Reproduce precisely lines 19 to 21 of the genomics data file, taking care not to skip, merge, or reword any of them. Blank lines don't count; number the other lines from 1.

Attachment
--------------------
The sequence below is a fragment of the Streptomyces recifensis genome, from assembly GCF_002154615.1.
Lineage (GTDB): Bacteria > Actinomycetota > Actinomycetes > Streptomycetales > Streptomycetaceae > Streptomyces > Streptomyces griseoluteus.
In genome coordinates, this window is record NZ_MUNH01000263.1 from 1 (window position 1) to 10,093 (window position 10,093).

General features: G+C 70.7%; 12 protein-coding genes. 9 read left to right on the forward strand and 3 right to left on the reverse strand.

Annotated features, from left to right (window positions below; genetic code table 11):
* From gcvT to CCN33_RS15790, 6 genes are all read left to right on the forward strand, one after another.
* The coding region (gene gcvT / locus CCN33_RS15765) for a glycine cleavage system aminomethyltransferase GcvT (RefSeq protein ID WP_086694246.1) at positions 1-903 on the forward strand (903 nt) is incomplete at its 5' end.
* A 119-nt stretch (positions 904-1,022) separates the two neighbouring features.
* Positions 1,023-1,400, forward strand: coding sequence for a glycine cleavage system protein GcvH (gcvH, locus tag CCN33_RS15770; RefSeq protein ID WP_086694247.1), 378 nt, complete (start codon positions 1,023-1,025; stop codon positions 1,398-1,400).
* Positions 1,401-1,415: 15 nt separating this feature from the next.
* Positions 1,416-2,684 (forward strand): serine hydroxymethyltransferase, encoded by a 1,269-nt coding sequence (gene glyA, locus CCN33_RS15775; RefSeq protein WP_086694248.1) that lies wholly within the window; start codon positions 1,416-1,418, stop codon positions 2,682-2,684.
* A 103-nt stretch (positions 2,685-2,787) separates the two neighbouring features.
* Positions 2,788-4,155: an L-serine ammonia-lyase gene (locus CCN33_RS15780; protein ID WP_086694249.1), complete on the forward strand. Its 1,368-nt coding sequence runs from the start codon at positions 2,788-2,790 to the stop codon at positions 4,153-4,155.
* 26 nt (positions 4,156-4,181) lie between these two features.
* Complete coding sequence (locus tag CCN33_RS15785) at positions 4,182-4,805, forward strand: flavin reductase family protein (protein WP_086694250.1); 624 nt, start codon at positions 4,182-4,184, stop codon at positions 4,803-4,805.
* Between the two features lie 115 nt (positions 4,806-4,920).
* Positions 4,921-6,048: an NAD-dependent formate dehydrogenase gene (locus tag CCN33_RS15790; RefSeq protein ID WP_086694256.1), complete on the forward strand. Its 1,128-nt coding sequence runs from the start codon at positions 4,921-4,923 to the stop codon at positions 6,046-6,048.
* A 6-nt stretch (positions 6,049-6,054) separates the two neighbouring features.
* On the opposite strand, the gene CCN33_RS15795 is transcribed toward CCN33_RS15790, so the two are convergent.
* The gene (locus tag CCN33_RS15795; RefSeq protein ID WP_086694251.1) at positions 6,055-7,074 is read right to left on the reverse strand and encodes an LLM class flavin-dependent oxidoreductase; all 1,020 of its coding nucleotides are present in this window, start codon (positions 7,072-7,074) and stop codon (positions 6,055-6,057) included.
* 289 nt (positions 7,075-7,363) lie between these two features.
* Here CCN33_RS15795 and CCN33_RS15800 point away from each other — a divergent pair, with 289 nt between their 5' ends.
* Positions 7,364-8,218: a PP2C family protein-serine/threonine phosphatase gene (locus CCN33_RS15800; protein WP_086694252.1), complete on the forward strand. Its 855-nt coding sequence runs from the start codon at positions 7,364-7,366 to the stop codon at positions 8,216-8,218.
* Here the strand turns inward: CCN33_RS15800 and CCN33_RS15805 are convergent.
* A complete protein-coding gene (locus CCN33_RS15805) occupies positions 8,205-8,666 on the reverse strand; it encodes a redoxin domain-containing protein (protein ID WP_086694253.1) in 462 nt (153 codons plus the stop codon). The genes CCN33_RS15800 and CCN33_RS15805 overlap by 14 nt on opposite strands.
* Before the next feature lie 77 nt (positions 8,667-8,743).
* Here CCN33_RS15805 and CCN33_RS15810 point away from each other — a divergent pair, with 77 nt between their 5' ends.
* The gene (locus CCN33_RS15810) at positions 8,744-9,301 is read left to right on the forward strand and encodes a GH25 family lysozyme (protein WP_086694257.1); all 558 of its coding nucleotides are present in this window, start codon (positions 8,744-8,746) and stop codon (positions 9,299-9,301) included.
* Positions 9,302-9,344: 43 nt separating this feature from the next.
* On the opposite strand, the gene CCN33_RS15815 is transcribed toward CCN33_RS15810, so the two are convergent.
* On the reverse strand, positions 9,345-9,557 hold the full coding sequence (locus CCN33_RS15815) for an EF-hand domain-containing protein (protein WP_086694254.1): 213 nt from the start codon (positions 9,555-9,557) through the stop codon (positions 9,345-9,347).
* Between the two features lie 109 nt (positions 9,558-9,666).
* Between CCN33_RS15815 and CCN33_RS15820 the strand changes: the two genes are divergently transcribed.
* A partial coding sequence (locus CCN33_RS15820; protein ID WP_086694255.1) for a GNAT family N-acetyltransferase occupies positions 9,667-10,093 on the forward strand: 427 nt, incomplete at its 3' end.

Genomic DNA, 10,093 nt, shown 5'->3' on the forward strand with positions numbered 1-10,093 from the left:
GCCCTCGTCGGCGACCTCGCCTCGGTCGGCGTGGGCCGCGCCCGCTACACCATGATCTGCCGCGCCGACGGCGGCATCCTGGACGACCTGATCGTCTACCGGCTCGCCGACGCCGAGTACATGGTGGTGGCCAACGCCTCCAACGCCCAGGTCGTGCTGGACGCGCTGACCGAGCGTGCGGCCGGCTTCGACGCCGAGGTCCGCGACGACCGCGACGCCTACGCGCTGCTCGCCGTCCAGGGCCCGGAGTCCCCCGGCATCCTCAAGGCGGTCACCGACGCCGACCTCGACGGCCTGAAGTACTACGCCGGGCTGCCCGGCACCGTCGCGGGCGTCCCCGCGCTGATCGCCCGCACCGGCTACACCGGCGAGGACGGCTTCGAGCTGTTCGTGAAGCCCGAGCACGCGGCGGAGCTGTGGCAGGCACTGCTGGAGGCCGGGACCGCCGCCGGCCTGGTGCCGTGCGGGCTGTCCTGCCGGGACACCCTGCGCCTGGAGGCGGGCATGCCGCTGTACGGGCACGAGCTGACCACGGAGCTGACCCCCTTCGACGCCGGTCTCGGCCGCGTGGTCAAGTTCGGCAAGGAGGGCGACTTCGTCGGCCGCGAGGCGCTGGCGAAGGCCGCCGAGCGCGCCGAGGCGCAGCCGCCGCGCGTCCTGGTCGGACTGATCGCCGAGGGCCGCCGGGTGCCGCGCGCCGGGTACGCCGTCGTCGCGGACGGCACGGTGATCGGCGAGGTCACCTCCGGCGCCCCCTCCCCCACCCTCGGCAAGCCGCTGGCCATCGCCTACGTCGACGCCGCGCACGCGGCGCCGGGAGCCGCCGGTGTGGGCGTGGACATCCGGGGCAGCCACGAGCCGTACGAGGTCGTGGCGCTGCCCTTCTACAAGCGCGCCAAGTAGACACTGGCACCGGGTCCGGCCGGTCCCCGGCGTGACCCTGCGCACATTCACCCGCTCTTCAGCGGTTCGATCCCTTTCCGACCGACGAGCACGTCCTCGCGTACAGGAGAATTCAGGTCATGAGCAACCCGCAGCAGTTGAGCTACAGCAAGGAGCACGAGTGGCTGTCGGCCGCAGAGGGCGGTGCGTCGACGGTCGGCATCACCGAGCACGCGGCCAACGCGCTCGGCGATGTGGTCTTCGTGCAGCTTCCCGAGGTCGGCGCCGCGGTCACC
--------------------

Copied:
* On the opposite strand, the gene CCN33_RS15795 is transcribed toward CCN33_RS15790, so the two are convergent.
* The gene (locus tag CCN33_RS15795; RefSeq protein ID WP_086694251.1) at positions 6,055-7,074 is read right to left on the reverse strand and encodes an LLM class flavin-dependent oxidoreductase; all 1,020 of its coding nucleotides are present in this window, start codon (positions 7,072-7,074) and stop codon (positions 6,055-6,057) included.
* 289 nt (positions 7,075-7,363) lie between these two features.